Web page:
Demand shortages evident
“Demand shortages were again evident in the Turkish manufacturing sector in April, while currency weakness led to inflationary pressures building again. More positive was the labour market situation, with employment broadly stable amid signs that firms are looking to the future and working on new products in anticipation of an improvement in business conditions later in the year,” Andrew Harker of IHS Markit said.

It should be noted that Turkish private corporations have been subject to political pressure to avoid employee layoffs. That was especially the case prior to the March 31 local polls, but the pressure has actually been in evidence since 2017. It takes a brave Turkish corporation to sharply cut its workforce.

“Turkey? Do I need to go there. Anticipating the election board's decision over a possible rerun of the Istanbul ballot... the lira is heading through… its journey,” Julian Rimmer of Investec said on May 2 in an emailed note to investors.

“Notable perhaps that the Turkish side are putting it out that after the Trump-Erdogan call earlier this week that Erdogan extended, and Trump accepted, an invitation to visit Turkey. The Turks are talking about a visit in July—I guess by that time, the Russian S400s will be in place and able to protect Airforce 1 from any ‘in-comings’. Obviously the US side has not confirmed the visit… Just a thought, but given Trump loves bling, real estate and construction—actually, Erdogan I think could really impress/out-bling Trump with his presidential palace in Ankara. I finally realise why [Turkish Finance Minister and Erdogan son-in-law Berat] Albayrak and [Trump senior adviser and son-in-law Jared] Kushner seem to get on so well—as they both live/breathe real estate and construction, and bank credit has been part of this whole gig,” Timothy Ash of BlueBay Asset Management said in a note to investors.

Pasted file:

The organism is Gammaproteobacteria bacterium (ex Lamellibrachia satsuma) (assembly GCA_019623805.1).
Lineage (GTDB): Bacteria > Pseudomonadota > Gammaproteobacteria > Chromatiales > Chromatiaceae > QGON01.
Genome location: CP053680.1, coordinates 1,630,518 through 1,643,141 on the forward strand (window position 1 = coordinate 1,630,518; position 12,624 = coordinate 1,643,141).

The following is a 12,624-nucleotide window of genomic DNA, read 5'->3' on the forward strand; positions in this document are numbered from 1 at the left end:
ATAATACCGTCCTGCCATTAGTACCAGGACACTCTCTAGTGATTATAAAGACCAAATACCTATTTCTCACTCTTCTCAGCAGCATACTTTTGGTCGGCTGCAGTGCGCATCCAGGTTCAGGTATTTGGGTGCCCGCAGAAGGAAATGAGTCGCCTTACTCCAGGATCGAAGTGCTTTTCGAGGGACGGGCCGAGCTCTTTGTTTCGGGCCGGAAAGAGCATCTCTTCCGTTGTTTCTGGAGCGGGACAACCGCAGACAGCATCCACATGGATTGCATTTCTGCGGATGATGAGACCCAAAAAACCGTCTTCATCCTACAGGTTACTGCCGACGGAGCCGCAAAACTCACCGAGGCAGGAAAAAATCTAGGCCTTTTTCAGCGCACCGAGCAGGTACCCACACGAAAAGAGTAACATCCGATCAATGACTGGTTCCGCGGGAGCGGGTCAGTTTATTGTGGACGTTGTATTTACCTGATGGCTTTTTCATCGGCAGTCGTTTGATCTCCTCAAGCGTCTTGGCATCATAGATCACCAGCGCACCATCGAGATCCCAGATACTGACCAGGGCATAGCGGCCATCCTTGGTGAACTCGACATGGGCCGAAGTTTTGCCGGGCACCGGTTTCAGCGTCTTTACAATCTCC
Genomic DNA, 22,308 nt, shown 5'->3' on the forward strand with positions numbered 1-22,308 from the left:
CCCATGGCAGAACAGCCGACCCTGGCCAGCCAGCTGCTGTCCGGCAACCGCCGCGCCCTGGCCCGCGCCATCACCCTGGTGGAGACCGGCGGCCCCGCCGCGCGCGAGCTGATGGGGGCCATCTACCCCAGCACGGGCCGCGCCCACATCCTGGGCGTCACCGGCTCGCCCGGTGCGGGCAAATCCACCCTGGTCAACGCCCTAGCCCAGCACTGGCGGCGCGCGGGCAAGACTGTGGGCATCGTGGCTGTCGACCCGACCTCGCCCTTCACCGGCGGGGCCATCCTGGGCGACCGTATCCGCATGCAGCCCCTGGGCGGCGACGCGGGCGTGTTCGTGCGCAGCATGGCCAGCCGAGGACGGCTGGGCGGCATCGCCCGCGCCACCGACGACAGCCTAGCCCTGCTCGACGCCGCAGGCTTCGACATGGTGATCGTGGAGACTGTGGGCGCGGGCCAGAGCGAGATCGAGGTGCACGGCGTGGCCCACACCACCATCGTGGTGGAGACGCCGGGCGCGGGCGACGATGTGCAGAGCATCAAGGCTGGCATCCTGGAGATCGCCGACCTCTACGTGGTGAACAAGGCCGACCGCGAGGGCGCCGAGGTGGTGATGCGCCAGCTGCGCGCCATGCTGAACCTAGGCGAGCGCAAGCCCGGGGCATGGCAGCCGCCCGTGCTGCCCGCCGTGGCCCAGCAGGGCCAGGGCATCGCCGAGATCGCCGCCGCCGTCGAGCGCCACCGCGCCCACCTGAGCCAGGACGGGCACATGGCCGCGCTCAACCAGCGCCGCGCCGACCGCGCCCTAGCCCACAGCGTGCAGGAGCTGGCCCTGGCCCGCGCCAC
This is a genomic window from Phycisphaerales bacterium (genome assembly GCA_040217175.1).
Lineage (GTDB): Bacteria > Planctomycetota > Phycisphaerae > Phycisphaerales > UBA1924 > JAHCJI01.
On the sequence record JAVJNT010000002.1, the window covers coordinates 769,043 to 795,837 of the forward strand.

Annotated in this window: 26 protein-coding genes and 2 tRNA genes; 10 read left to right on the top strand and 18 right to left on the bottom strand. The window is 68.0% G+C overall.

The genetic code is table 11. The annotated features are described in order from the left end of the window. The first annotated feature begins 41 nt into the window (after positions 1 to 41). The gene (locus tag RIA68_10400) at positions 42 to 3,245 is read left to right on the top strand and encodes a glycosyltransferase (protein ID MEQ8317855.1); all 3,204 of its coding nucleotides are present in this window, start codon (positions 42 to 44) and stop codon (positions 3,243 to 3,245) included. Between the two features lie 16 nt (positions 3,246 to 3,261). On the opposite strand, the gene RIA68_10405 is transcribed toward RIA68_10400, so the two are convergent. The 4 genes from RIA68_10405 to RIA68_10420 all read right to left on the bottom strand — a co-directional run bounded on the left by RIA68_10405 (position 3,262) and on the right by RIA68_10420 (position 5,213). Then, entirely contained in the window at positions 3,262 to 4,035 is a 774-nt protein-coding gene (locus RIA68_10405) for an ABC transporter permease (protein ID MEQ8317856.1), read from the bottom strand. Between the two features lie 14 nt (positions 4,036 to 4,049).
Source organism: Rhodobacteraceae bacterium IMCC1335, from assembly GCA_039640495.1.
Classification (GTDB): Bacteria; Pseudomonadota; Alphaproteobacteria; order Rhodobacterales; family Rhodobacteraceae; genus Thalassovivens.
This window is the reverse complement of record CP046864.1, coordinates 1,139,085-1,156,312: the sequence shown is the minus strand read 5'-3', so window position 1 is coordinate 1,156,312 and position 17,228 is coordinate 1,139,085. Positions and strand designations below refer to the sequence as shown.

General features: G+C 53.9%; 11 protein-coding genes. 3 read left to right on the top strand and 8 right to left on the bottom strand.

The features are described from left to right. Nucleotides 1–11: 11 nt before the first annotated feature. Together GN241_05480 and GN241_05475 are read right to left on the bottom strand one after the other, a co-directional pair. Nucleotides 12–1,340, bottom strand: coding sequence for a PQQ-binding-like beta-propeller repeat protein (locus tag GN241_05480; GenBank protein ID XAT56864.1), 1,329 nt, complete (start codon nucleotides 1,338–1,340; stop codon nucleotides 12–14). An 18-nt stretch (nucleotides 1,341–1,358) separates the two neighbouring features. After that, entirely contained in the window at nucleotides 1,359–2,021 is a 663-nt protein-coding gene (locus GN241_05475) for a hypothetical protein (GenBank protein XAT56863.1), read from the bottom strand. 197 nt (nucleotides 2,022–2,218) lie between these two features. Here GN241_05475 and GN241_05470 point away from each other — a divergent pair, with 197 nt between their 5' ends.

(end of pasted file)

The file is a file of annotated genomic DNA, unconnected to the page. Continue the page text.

“None the wiser”
“I read the communique from [Turkish central bank governor Murat] Cetinkaya [on April 30] and must confess to being none the wiser about Turkey's reserves position than I was before. I'm prepared to accept (I often use this shifty locution when faced with an unappealing prospect which I have no choice but to acknowledge) that he was correct when he discussed gross and net reserves, fx swaps, short-and long-term liabilities, commercial bank lenders and their export credits but in all honesty, it was too technical for me and I simply didn't understand… I'm also prepared to accept that everyone in the mkt understood the gobbledygook and it's just me that's stupid but I doubt retail investors fully comprehend what the CBT governor was explaining. It reminds me of Byron's line: ‘Explaining Metaphysics to the nation—I wish he would explain his explanation.’ The bottom line is that mkts were not reassured by his speech and lira sentiment remains, like the porcelain bauble..., extremely friable,” Rimmer said on May 1.